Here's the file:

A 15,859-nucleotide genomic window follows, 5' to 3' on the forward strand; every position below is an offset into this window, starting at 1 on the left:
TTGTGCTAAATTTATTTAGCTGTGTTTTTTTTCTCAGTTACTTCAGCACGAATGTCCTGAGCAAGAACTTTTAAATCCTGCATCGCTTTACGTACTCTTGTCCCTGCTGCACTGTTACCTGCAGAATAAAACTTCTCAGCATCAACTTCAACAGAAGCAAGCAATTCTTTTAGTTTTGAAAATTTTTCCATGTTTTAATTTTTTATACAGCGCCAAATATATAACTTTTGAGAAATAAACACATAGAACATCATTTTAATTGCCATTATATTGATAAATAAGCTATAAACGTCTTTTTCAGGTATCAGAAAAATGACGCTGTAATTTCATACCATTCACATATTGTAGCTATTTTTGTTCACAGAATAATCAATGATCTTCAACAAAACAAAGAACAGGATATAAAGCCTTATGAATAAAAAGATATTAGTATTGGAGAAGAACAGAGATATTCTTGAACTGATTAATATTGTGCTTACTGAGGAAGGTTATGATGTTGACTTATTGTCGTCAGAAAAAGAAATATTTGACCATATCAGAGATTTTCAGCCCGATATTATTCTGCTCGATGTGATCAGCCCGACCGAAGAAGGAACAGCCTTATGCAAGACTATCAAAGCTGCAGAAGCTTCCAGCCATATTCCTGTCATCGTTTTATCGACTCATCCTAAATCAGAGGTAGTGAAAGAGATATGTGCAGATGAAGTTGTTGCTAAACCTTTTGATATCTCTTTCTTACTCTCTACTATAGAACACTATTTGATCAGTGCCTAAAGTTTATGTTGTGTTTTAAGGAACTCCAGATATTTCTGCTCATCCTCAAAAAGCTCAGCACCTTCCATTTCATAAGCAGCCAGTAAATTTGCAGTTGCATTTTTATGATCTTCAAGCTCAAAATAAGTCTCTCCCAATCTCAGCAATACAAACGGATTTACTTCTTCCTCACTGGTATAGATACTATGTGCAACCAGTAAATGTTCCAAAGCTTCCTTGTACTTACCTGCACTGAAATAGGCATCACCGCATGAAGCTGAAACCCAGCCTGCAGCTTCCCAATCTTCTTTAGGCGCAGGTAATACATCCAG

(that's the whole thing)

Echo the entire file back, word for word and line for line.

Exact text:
A 15,859-nucleotide genomic window follows, 5' to 3' on the forward strand; every position below is an offset into this window, starting at 1 on the left:
TTGTGCTAAATTTATTTAGCTGTGTTTTTTTTCTCAGTTACTTCAGCACGAATGTCCTGAGCAAGAACTTTTAAATCCTGCATCGCTTTACGTACTCTTGTCCCTGCTGCACTGTTACCTGCAGAATAAAACTTCTCAGCATCAACTTCAACAGAAGCAAGCAATTCTTTTAGTTTTGAAAATTTTTCCATGTTTTAATTTTTTATACAGCGCCAAATATATAACTTTTGAGAAATAAACACATAGAACATCATTTTAATTGCCATTATATTGATAAATAAGCTATAAACGTCTTTTTCAGGTATCAGAAAAATGACGCTGTAATTTCATACCATTCACATATTGTAGCTATTTTTGTTCACAGAATAATCAATGATCTTCAACAAAACAAAGAACAGGATATAAAGCCTTATGAATAAAAAGATATTAGTATTGGAGAAGAACAGAGATATTCTTGAACTGATTAATATTGTGCTTACTGAGGAAGGTTATGATGTTGACTTATTGTCGTCAGAAAAAGAAATATTTGACCATATCAGAGATTTTCAGCCCGATATTATTCTGCTCGATGTGATCAGCCCGACCGAAGAAGGAACAGCCTTATGCAAGACTATCAAAGCTGCAGAAGCTTCCAGCCATATTCCTGTCATCGTTTTATCGACTCATCCTAAATCAGAGGTAGTGAAAGAGATATGTGCAGATGAAGTTGTTGCTAAACCTTTTGATATCTCTTTCTTACTCTCTACTATAGAACACTATTTGATCAGTGCCTAAAGTTTATGTTGTGTTTTAAGGAACTCCAGATATTTCTGCTCATCCTCAAAAAGCTCAGCACCTTCCATTTCATAAGCAGCCAGTAAATTTGCAGTTGCATTTTTATGATCTTCAAGCTCAAAATAAGTCTCTCCCAATCTCAGCAATACAAACGGATTTACTTCTTCCTCACTGGTATAGATACTATGTGCAACCAGTAAATGTTCCAAAGCTTCCTTGTACTTACCTGCACTGAAATAGGCATCACCGCATGAAGCTGAAACCCAGCCTGCAGCTTCCCAATCTTCTTTAGGCGCAGGTAATACATCCAG